By: Brier Cook

When asked what inspires her to contribute to a bursary for Carleton music students, Carleton retiree and alumna Susan Nesrallah replied that she simply believes in the power of philanthropy.

“I believe in education and I believe if you don’t have the means, you deserve to be helped,” said Susan.

For Susan, education has always been a priority. Born in Lebanon, she came to Canada in 1958 and combined motherhood with a career in information technology. Formerly a high school honours student, Susan always knew she was an academic at heart. She began taking economics and political science courses at Carleton in 1982, a feat made possible by her employer covering the cost of her tuition and books.

Susan pursued her undergraduate degree in economics at Carleton by taking night classes while working a full-time position and raising her three children. She graduated in 1999 at the age of 50.

Susan is also a proud Carleton retiree, the president of the Carleton University Retirees Association, and a member of the Tory Society: Carleton’s giving society to recognize the University’s most loyal and generous donors. She worked in Carleton’s Information Technology Services department for 14 years until her retirement in 2016. Her three daughters have close Carleton ties as well – two are Carleton grads and one is a full-time employee.

Susan began giving back through Carleton to funds like the Campus Community Campaign Bursary, Student Aid Fund, and the general Annual Fund which directed her donations to areas most in need of support. She also contributes annually to her own bursary.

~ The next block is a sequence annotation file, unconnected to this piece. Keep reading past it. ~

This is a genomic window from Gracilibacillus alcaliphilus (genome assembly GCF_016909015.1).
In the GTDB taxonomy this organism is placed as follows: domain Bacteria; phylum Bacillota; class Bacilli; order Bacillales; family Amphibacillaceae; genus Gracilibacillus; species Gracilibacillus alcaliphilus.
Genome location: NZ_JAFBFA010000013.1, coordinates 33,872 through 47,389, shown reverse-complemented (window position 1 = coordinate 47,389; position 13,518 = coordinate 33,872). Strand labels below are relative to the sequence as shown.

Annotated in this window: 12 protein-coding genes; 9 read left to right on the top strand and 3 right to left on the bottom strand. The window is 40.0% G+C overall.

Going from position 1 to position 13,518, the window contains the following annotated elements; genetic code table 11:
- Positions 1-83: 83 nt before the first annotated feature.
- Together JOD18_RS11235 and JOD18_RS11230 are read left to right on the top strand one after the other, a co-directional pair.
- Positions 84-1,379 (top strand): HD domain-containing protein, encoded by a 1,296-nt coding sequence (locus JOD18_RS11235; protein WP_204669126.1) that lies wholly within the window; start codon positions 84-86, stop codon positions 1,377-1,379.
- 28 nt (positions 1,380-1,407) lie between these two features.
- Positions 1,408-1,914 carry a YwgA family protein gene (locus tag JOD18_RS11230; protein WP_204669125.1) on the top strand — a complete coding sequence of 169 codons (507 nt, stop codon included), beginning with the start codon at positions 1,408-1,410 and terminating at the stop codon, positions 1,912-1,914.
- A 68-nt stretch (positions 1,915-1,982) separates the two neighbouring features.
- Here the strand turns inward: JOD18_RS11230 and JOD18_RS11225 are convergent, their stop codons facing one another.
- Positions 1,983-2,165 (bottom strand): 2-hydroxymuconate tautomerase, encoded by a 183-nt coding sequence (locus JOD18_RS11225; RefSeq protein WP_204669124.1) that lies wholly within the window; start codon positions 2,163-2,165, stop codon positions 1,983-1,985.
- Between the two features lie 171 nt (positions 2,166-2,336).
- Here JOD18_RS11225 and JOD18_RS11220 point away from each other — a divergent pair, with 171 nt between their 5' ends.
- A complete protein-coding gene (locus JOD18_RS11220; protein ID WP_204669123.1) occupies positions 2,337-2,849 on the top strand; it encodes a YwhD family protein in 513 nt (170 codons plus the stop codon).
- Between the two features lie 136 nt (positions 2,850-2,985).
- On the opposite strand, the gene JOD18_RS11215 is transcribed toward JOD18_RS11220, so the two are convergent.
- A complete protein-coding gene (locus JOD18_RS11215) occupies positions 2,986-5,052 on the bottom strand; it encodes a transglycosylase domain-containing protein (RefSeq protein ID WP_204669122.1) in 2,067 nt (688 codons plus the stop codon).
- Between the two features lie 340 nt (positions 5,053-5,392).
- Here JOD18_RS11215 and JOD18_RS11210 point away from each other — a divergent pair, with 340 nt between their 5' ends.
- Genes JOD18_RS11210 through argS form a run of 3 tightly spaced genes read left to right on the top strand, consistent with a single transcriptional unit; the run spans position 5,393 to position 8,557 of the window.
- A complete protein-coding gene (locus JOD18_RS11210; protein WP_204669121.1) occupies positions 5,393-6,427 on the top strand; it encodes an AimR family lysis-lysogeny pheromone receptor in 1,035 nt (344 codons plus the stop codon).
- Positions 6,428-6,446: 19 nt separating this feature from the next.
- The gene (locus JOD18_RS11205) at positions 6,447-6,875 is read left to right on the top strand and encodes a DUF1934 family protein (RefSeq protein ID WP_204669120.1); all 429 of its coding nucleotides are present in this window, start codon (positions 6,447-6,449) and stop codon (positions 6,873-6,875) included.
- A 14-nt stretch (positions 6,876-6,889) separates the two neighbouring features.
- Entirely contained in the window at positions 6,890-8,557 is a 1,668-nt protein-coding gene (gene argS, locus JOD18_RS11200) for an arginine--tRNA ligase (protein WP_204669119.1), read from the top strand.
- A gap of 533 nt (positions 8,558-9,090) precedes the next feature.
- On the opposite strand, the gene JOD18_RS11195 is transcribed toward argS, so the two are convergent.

The Susan Nesrallah Bursary for Classical Music was established in 2011 by Susan’s daughter, Julie, a Carleton music grad, acclaimed mezzo-soprano, and the host of CBC’s classical music program TEMPO. The endowed bursary is awarded annually on the recommendation of the Department of Music to a student of classical voice enrolled in the Bachelor of Music program. Susan has given each year since it’s establishment to empower the next generation of music students.

In her own words, Susan hopes that her contributions to the bursary “give deserving students a little break” by easing the financial burden so they can pursue their studies. She credits her former employer, her daughters, and her time as a student at Carleton for inspiring her to pay it forward.

“It’s about helping people and specifically, helping young people get ahead in this world. It doesn’t matter whether you’re rich or poor, you can always contribute something,” said Susan.

Behind the Donor Curtain

Do you have a favourite quote or personal motto?

We need more common sense in this world.

If you could go back in time, what profession other than your own would you like to try?

A professor in a field that has a real impact on people like economics, politics, or sociology. For interest, I’d like to attend lectures in music or literature as well.

What is your favourite spot on Carleton’s campus?

Pigiarvik (formerly Robertson Hall) because that is where I spent time with the people I really enjoyed working with. I’m not as drawn to buildings or spaces as I am to the people inside them.

What inspires you to give back to the Carleton community?

It is in my nature to give, I enjoy giving more than receiving, and I do it with all my heart.